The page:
reduce waste

I do not own a single mason jar.

My counter tops aren’t stripped bare; I don’t have a cupboard full of matching glass containers with chalkboard paint labels, or wooden scrubbing brushes, or bamboo travel utensils, or matching produce bags/tea towels made from organic cotton. 
Phew. That feels good.
Go ahead, take a moment to view me as some kind of zero waste fraud, I’ll wait for you. 

OK? On we march.

You see my version of reduced waste doesn’t mean buying a tonne of new stuff. That really defeats the object for me. If there’s something we need then yes I’ll buy it but nine times out of ten, we already have something that will do the job (or can certainly buy it preloved)

Zero waste can seem so stylised, all those lovely instagram photos of bright, clean, softly lit counter tops with a single white linen cloth and a smoothie/coffee/ice cream/berries in the obligatory mason jar. They are lovely to look at but make reducing waste look expensive and unattainable. 

Don’t get me wrong, they are beautiful photos, I wish I had even one space in my house that was this “photo ready” even once a week but, the reality is; I have a toddler, and I’m not rocking the kind of disposable income that can support that kind of zero waste lifestyle.

I suppose on the zero waste spectrum I fall firmly into frugal side of things, I rarely buy new, I do not buy single task objects and I love to make do and mend. Reducing household waste was an absolute by-product of my frugality; it began with CSP, kitchen towels, handkerchiefs and bar soap. I do it to save money, manage a budget and  then to reduce my impact on the planet.

My jars are all repurposed (jam, pickle, peanut butter) my dishcloths are all upcycled (t-shirts, towels) and my kitchen towels are all mismatched and variously stained. The cutlery I take out with me if the same stuff I take camping and I have one stainless steel water bottle for daily use.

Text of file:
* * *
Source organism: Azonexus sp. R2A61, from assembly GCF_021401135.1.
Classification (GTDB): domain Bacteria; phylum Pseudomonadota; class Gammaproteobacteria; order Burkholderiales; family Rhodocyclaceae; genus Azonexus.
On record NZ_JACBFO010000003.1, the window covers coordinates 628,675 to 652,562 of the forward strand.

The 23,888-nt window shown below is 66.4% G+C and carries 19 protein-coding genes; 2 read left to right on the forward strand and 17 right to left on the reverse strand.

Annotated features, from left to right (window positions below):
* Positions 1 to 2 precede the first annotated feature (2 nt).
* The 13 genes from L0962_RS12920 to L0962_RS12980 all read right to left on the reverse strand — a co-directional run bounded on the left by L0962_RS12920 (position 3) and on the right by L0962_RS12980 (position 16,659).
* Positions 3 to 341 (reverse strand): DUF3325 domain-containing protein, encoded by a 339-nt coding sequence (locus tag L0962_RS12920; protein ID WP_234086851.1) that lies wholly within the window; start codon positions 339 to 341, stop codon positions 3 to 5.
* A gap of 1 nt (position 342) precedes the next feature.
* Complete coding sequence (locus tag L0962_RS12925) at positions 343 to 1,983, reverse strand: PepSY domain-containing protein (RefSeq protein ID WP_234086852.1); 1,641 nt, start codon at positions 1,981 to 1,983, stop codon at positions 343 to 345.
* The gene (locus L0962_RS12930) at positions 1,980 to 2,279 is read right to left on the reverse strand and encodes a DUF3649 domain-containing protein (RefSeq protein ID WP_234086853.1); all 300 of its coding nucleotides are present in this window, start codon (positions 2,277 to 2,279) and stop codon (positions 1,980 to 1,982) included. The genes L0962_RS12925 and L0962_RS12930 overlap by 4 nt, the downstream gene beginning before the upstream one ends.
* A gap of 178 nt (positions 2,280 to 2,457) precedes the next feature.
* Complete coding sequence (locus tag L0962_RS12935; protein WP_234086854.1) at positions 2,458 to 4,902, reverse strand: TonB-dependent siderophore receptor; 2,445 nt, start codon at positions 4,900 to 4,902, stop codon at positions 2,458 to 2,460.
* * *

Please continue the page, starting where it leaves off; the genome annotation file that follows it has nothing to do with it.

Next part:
So for those thinking that reduced waste comes with all kinds of requirements and hefty price tag, take comfort in knowing that you can just stop buying stuff and achieve the same goal. I guarantee you already have what you need to get by.

No mason jar required.

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4 thoughts on “I do not own a single mason jar.

  1. Totally agree, although I do own 3 Mason jars Ha Ha. I bought them recently and then suddenly realised that I could just RE use jam jars, sauce jars etc, for some reason it only occurred to me after I bought the Mason jars! You have definitely inspired me to reduce my waste as much as possible, I’m quite proud of myself as since we started really trying to reduce waste we now only produce about one bin bags worth a week, and previously our rubbish bin was overflowing come collection day! And it’s easier than I thought it would be!

    Liked by 1 person

  2. Haha, when I first starting reading about other people doing this stuff I went out and bought a 4-pack of mason jars from the supermarket. And it’s true that they’ve gotten much use, but it took a while before I realized that I was throwing a spaghetti sauce jar in the recycling bin each week! Pretty silly. I do still occasionally find a large mason jar I like at the thrift store since I find myself running out of containers sometimes and I now make my own spaghetti sauce. But that’s a fairly rare occasion. Thanks for spreading the good word!

    Liked by 1 person

  3. I just bought a mason jar and a glass bottle a few days back, but then again I needed a glass thing to store my stuff. But I completely agree, it’s sort of pressurising having pretty things that all match, but I just threw it all to the wind, and started posting pictures of my place exactly as it looks. A person lives there, y’know.

    Like

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